“What book do you want to read tonight?” I was taking my girls to bed.
My eldest, Keira, hands me one. She likes to take charge of these sorts of decisions. Rowan, our 3 year old, is already curled up comfortably in my lap. “Here daddy, we can read your favorite.”
It’s by Maurice Sendak. Where the Wild Things Are.
“That is my favorite”, I respond, smiling.
“I know why”, she tells me.
“Why?” I ask.
“Mommy says that you are the king of the wild things.” She thinks for a minute, then “Is that why you go away sometimes? To see the wild things?”
The snow had started falling in Michigan, and I couldn’t wait to get out there. The last several weeks had really been chafing at me. Hunting season had finally ended, at least with shotgun and rifle. I would take my chances with the muzzle loaders. I woke up at 3:30 am, dressed quickly taking care not to wake the dogs, grabbed my pack, and headed out to the car. Outside it was snowing, hard. Two new inches had fallen on the car since last evening. I stopped at a convenience store for some coffee and a cheap pair of sunglasses. I had broken my last pair and would need something for the anticipated snow glare. As I drove through the whiteout, I felt my spirit uplifted. I had been looking forward to the first trip of winter for some time now.
Somewhere around Grand Rapids, the snow started to taper off. That’s ok, I thought, still plenty to go around. Soon though, I was starting to see the snow cover thinning along the median. By the time I reached Muskegon, there was no snow to be seen. I briefly started to think about heading elsewhere, but decided not to waste any additional time in the car. It would be great regardless.
I reached Nordhouse Dunes just as the sun was rising. It was a brisk 31F. I started out on a trail that would take me along a ridgeline north to the Lake Michigan Recreation Area. There, I would hit the shore of Lake Michigan and follow this south to the adjoining Ludington State Park. I had planned a loop route through that area before returning via the beach to Nordhouse where I would complete a loop of the perimeter. My route overall would look like a stick with a loop at each end and would cover about 25 miles.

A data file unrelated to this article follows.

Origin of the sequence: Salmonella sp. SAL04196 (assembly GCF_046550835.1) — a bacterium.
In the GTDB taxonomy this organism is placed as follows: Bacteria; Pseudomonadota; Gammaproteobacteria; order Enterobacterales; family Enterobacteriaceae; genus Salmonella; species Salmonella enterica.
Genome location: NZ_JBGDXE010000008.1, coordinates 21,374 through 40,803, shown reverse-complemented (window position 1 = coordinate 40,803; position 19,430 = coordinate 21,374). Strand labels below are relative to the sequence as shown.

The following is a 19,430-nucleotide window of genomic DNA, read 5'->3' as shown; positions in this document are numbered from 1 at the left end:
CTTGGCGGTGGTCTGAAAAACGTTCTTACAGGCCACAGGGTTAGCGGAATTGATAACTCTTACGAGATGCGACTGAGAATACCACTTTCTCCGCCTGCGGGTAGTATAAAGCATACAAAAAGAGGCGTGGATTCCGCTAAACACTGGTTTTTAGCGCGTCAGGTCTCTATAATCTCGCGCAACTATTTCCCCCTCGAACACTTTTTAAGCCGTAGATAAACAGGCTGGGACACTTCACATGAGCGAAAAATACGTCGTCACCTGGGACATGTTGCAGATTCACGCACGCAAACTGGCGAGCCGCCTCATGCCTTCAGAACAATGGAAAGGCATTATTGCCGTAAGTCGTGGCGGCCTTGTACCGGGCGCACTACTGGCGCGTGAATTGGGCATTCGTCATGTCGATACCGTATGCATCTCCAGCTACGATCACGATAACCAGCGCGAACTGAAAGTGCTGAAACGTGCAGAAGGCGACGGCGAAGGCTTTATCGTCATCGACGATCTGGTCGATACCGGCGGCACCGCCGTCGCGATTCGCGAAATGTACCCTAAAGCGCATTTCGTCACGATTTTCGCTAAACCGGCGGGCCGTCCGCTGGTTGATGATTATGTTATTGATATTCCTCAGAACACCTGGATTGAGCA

A dusting of snow frosted the ground as I started out
Snow covered meadow
Climbing to the ridge
Animal tracks were everywhere.
Crossing a snowy ridge
Soon I could hear the crash of surf pounding the shore. Once I reached the treeline, I could at last see the water’s edge.
The wind coming off the water was biting, and I stopped to add a layer. Then I headed down to the water.
Stepping out from over the dunes, I was instantly blown away by the beauty of this place.
I stopped to snack on some dried figs, pears, and mango. Mostly, I just wanted an excuse to take in the scenery, but the fruit was bursting with energizing sweetness. The figs tasted like pure sugar, and the pears, they were my new favorite. I was in that zone I often found when backpacking where all the daily chaff is stripped away and simple pleasures take on a heightened significance.
I walked along the shoreline, savoring the blue skies and the crash of the waves. Hard to believe this was a lake and not an ocean. It would be easy to convince myself that I was on some tropical island, that is if I wasn’t bundled up and wearing hat and gloves.
The dune grass was golden under the azure sky
Twisted driftwood assumed a variety of forms. At times, I'd see what I thought was a dog or a person sitting on the beach, only to have it resolve into wood as I neared.
A busy dune beetle sifted through the particles of sand for treasures only a beetle mind could comprehend
Hours seemed like mere minutes as I walked the shoreline. At times, the waves lapped at the dunes, leaving not much room for passage.
Under the sun’s glare, I was thankful for my cheap sunglasses, I couldn’t feel the warmth, but my face was starting to respond to the UV rays.
Tracks of a large canid. No human tracks nearby.
Remains of a shipwreck
I was also glad I had brought my poles today. I don’t usually use them but thought I’d need them for the snow. They did a great job in the 18 miles or so of sand I encountered.
Leaving the Nordhouse Dunes Wilderness Area. I propped my camera on the sign to shoot this picture.
It was now 12:30 and I decided to stop for a lunch of Manchego cheese, venison sausage, and ak-mak whole grain crackers.